As Nonni’s Foods continues to add more varieties and flavors, has it experienced any cannibalization? “We thought that might happen, but there really isn’t a great deal of interaction among the flavors,” Hetrick says. “People want their Limone or their Salted Caramel or their Cioccolati. They don’t switch to other flavors, which is a really positive thing for the brand.”
People like innovation in different forms and flavors, Bere adds. “It’s a constant expansion, which is what we’re all about here,” he says. “We’re always expanding the product line with innovative new items. Savory flavors could be the next step. You’re going to see some really fun flavors coming out.”
The company is already working on breakfast flavors in the THINaddictives line. “We’re hitting several different points with this product,” Bere says. “We took the biscotti shape, cut it, thinned it and reinvented it. We think THINaddictives is where biscotti is going.”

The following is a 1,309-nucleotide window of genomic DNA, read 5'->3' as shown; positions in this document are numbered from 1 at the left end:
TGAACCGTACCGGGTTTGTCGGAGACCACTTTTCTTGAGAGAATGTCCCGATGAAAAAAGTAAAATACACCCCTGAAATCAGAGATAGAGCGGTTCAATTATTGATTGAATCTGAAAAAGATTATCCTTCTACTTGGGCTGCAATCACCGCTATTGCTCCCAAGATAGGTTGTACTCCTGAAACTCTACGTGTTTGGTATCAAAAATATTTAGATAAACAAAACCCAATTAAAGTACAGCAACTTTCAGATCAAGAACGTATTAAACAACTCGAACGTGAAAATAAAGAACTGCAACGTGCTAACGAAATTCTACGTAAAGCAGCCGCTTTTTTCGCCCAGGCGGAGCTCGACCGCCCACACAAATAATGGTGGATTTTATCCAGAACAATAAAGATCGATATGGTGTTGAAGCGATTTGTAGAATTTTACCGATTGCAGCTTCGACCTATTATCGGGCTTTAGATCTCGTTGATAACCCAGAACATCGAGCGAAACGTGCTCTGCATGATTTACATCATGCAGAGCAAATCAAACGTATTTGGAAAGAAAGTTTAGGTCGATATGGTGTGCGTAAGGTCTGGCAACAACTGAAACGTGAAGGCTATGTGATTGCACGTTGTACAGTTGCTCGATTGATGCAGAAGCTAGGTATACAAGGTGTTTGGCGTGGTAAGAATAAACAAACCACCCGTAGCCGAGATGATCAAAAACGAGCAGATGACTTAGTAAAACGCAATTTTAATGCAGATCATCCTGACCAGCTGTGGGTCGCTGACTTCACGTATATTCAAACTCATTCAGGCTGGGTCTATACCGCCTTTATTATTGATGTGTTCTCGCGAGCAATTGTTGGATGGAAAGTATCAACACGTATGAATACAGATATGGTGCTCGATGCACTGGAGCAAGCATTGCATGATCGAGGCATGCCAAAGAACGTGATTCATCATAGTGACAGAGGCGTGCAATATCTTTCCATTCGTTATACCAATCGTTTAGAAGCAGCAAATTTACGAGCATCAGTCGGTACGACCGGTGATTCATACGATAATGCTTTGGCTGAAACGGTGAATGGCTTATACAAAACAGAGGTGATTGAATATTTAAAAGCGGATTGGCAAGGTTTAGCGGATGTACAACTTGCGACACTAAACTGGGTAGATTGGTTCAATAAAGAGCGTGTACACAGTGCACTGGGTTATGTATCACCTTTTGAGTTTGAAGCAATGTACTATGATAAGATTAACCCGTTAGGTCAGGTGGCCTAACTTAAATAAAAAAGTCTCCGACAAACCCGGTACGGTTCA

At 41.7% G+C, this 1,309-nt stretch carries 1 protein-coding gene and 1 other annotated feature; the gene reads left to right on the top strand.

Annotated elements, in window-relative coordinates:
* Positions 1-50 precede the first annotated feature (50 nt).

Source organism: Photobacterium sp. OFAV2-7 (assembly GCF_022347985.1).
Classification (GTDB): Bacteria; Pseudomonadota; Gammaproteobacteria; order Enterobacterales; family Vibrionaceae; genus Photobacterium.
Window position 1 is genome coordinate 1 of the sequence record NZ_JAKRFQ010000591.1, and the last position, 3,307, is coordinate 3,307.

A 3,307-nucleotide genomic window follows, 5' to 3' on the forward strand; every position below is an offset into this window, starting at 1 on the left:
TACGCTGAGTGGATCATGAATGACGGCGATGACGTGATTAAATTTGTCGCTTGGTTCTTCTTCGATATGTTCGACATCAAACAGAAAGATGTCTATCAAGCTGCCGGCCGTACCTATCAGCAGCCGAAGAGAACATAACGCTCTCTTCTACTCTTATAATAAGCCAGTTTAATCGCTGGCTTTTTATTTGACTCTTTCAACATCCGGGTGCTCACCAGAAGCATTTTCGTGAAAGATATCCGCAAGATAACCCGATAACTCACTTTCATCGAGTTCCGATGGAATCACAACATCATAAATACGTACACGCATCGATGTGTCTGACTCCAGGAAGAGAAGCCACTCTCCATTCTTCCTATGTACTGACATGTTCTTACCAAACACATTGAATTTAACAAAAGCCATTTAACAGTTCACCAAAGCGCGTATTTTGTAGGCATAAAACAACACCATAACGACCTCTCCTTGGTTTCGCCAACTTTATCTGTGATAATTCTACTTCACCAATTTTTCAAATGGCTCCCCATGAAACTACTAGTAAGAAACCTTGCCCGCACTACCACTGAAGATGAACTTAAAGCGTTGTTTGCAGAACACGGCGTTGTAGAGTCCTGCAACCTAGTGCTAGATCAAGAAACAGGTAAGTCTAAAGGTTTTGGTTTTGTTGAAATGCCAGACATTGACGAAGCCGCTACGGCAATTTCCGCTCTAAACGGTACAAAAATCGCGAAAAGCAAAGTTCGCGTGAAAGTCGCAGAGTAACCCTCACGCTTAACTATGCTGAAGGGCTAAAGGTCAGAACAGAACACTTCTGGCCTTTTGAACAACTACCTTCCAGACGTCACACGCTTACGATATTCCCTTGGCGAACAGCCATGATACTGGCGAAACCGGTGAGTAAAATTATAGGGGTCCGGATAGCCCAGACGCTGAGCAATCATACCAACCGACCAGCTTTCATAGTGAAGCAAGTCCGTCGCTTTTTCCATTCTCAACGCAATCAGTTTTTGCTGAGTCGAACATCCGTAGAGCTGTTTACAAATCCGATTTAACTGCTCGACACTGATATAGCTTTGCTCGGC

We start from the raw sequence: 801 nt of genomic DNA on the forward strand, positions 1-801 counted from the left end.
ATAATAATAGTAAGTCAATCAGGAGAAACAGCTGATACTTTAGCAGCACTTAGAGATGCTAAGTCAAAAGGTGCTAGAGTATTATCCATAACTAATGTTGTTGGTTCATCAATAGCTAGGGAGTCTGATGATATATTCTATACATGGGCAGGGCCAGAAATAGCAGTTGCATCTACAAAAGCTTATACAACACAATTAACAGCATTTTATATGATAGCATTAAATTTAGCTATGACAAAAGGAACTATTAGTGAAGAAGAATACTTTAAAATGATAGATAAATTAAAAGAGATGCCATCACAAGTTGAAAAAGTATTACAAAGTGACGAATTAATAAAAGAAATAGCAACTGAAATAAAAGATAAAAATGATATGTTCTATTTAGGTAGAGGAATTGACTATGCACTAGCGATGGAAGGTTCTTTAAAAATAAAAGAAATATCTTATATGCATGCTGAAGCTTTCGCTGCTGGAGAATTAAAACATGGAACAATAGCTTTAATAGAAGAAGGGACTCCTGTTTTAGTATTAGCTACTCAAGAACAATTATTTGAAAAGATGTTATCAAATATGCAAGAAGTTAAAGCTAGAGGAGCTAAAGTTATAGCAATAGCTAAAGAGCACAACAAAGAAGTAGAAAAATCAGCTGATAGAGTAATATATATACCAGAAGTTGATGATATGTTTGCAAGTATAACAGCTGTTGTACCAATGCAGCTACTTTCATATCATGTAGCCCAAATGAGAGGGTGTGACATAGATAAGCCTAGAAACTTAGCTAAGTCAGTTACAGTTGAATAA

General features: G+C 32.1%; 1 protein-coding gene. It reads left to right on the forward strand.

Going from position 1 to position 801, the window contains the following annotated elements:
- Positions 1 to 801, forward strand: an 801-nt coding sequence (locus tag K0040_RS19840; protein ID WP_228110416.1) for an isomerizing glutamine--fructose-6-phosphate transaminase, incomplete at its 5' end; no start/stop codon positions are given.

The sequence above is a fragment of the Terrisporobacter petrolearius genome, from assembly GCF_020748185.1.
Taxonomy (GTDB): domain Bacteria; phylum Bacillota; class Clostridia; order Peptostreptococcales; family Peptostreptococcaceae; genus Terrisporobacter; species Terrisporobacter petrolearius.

Clean labels are also very important. “With the THINaddictives idea, it’s simple,” Hetrick continues. “The product contains few ingredients and lists cranberries and almonds. When you open the package, that’s what you see and taste, so it makes complete sense. Consumers expect things of us, so we make sure we deliver what they want. They have high expectations about taste and expectations about ingredients and processing. They believe we have an understanding of how to do things and that we are willing to do things others may not be to meet their requirements. It’d be easier for us to do things at a lower cost or provide lower quality, but we’d never do that.”
At Nonni’s Foods, portion control is also an important factor in its packaging. “We’re very much into the portion-control concept,” Bere affirms. “Biscotti is rather small to begin with, but we’ve added the Minis and Bites for sharing around the home and THINaddicitves three-packs, so they all give everyone more choices. But each one bows to a different eating occasion.”